Tim Spera, Concord Rd. December 23, “My wife Diane and I observed six eastern bluebirds on Coldspring Road….They were feeding on small fruit on some climbing vines, actually hovering and plucking the berries to avoid the thorns.”

January Reports:

Barbara Theriault, Tadmuck Lane. January 2, two or three gray squirrels chasing each other and scampering up and down trees every day, and visiting the bird feeder. At the feeder: mourning doves, woodpeckers, Carolina wrens, snowbirds [juncos-MH], chickadees, titmice and a pair of cardinals.

Marian/Bill Harman, Old Colony Drive. January has been very warm– in the 30’s most days, and very little snow. January 2, six blue jays, three juncos, one white-throated sparrow, three chickadees, four titmice, one white-breasted  nuthatch, one cardinal, pair of downy woodpeckers, two goldfinches. January 12, raven flying overhead, red-bellied woodpecker, pileated woodpecker heard. January 16, three goldfinches, one junco, twelve mourning doves. January 19, two American tree sparrows. January 21, as I was walking back from the beaver dam on the trail, a few blue jays started calling their “Jay” call excitedly. I looked up to see if there was a hawk or an owl that they were upset about. Within a minute, some thirty or forty blue jays had gathered in the tops of the trees near the trail. I realized that they were looking down at me and it was me they were upset about. I was wearing a new gray hood which also came up over my lower face as a mask. I realized then that they didn’t recognize me. I took the mask down and looked up and spoke to them. They then seemed to recognize me, and all flew off together over the swamp. I was reminded that blue jays are very intelligent and observant birds!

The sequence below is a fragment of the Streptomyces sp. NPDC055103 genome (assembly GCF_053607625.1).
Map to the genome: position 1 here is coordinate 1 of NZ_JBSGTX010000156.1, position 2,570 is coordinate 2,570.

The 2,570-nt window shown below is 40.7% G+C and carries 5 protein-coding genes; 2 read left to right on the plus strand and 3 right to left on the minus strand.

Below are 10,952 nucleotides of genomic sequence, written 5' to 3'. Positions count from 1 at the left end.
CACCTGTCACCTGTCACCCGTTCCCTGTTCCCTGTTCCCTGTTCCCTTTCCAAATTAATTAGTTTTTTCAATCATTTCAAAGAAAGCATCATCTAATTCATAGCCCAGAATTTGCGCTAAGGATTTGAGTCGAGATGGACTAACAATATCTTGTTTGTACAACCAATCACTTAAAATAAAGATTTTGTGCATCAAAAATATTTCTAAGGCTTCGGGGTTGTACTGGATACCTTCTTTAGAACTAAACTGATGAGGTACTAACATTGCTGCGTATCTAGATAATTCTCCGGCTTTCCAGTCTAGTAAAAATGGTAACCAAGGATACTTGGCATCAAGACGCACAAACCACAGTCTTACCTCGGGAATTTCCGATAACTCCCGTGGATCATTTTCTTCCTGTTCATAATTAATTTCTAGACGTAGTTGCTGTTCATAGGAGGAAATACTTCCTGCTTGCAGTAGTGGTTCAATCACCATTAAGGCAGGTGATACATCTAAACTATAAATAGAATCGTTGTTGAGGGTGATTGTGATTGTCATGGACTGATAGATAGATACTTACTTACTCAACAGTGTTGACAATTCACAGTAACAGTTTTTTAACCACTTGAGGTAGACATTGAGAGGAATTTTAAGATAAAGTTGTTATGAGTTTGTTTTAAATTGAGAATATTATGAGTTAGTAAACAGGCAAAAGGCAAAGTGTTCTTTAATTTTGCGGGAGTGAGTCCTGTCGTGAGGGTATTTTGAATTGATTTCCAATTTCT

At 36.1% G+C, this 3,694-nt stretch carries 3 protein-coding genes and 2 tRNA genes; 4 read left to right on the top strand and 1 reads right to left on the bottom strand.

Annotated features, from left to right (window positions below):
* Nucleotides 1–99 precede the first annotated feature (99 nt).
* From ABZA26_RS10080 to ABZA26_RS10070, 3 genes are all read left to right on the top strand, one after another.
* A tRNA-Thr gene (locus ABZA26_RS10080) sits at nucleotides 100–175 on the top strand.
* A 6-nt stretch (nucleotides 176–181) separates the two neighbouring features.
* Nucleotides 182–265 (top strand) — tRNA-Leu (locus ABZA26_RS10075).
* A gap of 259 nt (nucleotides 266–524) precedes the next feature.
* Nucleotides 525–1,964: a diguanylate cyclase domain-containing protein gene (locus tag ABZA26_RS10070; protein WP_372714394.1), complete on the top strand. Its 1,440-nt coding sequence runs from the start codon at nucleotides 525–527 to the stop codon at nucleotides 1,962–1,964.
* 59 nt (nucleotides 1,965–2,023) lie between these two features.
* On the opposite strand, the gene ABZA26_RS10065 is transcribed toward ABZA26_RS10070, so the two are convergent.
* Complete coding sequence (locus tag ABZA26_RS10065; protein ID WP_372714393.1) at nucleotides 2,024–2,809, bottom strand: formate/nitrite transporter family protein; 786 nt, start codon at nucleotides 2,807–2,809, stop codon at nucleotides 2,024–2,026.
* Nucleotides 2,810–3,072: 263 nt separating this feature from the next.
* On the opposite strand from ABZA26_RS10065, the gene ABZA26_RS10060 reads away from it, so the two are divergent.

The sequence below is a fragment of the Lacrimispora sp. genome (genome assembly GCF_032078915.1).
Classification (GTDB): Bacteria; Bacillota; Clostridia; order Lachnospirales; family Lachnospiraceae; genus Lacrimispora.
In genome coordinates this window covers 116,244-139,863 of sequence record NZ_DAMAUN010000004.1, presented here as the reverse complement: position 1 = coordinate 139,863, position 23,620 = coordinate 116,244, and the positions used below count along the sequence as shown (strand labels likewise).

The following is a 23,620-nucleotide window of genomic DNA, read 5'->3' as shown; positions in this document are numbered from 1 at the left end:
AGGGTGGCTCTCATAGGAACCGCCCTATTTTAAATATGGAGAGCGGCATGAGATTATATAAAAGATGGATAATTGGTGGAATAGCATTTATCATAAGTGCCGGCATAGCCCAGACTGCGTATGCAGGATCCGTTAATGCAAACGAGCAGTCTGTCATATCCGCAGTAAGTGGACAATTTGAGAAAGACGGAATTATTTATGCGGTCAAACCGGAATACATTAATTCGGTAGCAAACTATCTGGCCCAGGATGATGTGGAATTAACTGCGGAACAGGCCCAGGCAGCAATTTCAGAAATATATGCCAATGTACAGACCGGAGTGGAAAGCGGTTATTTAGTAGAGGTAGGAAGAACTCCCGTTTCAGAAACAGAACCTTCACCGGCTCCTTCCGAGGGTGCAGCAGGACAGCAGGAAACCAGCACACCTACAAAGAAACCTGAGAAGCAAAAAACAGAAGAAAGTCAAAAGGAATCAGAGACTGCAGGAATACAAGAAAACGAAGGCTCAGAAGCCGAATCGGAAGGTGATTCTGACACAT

Esther Donlon, Providence Rd. January 3, saw coyotes, grey fox and large buck on new trail camera [Esther sent nice clear photos-MH]

Diane Duane, Howard Rd. January 4, heard two great horned owls hooting at each other, 5 p.m. January 5, pileated woodpecker seen around noon. “What was surprising was to see it next to the road on a lovely white oak….Only got a few shots before he left. Such a treat to see as I have not see one around our house before.” [Diane sent some good photos-MH]

Diane Lauber, Tenney Road. January 11, “my husband Jim Doherty caught great footage of a bobcat on his phone from our living room….He put it up on youtube…. https://www.youtube.com/watch?v=YhElwlEMrOk.”

Tom Ennis, Almeria Drive. January 19, trail camera caught a lovely buck and two videos of a bobcat along our stone wall. January 20, “I think I’m becoming a cat person!” Tom sent photos and videos from his trail camera of three bobcats in the woods and walking along his stone wall. One or two of the bobcats appeared to be juveniles [Very cute–MH]

Marilyn Day, Graniteville Rd. January 23, “I’ve got a flock of something working the spruce tree out front….Tan head shaping into a gray body, two white wing bars. Any other report of Pine Grosbeaks in the area?” [This is a good description of female and juvenile Pine Grosbeak plumage. It would be exciting for us to have this rare irruptive species here!–MH]

Don Galya, Mark Vincent Drive. January 25, six bluebirds arrived.




            Marian Harman is a member of the Westford Conservation Trust, a non-profit conservation organization whose purpose is the preservation of Westford’s open spaces and trails. The Trust welcomes new members and volunteers. Check out our website at westfordconservationtrust.org and visit us on Facebook.